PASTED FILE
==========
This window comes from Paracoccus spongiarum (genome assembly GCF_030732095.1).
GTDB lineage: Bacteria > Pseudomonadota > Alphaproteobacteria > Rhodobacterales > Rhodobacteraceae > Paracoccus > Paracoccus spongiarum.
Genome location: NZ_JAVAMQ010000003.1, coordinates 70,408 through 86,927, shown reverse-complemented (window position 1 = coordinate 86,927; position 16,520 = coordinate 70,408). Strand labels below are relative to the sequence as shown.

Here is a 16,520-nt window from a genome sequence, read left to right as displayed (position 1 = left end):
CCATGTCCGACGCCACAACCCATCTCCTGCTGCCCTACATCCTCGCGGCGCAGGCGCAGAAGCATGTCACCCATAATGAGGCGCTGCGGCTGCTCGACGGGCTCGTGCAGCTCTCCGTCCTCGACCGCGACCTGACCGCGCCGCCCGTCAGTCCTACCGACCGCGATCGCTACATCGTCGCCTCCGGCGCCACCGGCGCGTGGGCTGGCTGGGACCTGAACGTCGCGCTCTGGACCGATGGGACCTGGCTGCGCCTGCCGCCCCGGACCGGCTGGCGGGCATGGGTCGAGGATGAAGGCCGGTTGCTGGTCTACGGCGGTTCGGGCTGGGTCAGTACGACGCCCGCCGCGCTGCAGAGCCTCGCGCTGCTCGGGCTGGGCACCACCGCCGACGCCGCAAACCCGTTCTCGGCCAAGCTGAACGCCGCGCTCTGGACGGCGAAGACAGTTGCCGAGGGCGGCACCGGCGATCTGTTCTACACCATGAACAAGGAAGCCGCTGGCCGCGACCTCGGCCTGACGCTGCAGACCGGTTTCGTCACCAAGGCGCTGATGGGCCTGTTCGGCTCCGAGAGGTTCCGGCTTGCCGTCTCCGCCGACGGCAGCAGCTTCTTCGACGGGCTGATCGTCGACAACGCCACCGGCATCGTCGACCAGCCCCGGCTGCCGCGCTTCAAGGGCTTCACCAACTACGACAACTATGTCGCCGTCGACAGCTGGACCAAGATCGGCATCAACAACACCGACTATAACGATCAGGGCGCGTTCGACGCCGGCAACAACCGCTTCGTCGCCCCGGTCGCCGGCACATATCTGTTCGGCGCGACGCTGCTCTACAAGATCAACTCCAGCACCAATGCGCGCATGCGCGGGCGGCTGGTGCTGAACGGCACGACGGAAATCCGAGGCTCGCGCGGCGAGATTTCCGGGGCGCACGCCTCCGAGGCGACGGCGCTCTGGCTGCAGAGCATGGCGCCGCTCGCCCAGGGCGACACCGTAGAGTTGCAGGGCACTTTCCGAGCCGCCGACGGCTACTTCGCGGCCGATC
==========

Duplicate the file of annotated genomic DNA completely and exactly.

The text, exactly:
This window comes from Paracoccus spongiarum (genome assembly GCF_030732095.1).
GTDB lineage: Bacteria > Pseudomonadota > Alphaproteobacteria > Rhodobacterales > Rhodobacteraceae > Paracoccus > Paracoccus spongiarum.
Genome location: NZ_JAVAMQ010000003.1, coordinates 70,408 through 86,927, shown reverse-complemented (window position 1 = coordinate 86,927; position 16,520 = coordinate 70,408). Strand labels below are relative to the sequence as shown.

Here is a 16,520-nt window from a genome sequence, read left to right as displayed (position 1 = left end):
CCATGTCCGACGCCACAACCCATCTCCTGCTGCCCTACATCCTCGCGGCGCAGGCGCAGAAGCATGTCACCCATAATGAGGCGCTGCGGCTGCTCGACGGGCTCGTGCAGCTCTCCGTCCTCGACCGCGACCTGACCGCGCCGCCCGTCAGTCCTACCGACCGCGATCGCTACATCGTCGCCTCCGGCGCCACCGGCGCGTGGGCTGGCTGGGACCTGAACGTCGCGCTCTGGACCGATGGGACCTGGCTGCGCCTGCCGCCCCGGACCGGCTGGCGGGCATGGGTCGAGGATGAAGGCCGGTTGCTGGTCTACGGCGGTTCGGGCTGGGTCAGTACGACGCCCGCCGCGCTGCAGAGCCTCGCGCTGCTCGGGCTGGGCACCACCGCCGACGCCGCAAACCCGTTCTCGGCCAAGCTGAACGCCGCGCTCTGGACGGCGAAGACAGTTGCCGAGGGCGGCACCGGCGATCTGTTCTACACCATGAACAAGGAAGCCGCTGGCCGCGACCTCGGCCTGACGCTGCAGACCGGTTTCGTCACCAAGGCGCTGATGGGCCTGTTCGGCTCCGAGAGGTTCCGGCTTGCCGTCTCCGCCGACGGCAGCAGCTTCTTCGACGGGCTGATCGTCGACAACGCCACCGGCATCGTCGACCAGCCCCGGCTGCCGCGCTTCAAGGGCTTCACCAACTACGACAACTATGTCGCCGTCGACAGCTGGACCAAGATCGGCATCAACAACACCGACTATAACGATCAGGGCGCGTTCGACGCCGGCAACAACCGCTTCGTCGCCCCGGTCGCCGGCACATATCTGTTCGGCGCGACGCTGCTCTACAAGATCAACTCCAGCACCAATGCGCGCATGCGCGGGCGGCTGGTGCTGAACGGCACGACGGAAATCCGAGGCTCGCGCGGCGAGATTTCCGGGGCGCACGCCTCCGAGGCGACGGCGCTCTGGCTGCAGAGCATGGCGCCGCTCGCCCAGGGCGACACCGTAGAGTTGCAGGGCACTTTCCGAGCCGCCGACGGCTACTTCGCGGCCGATC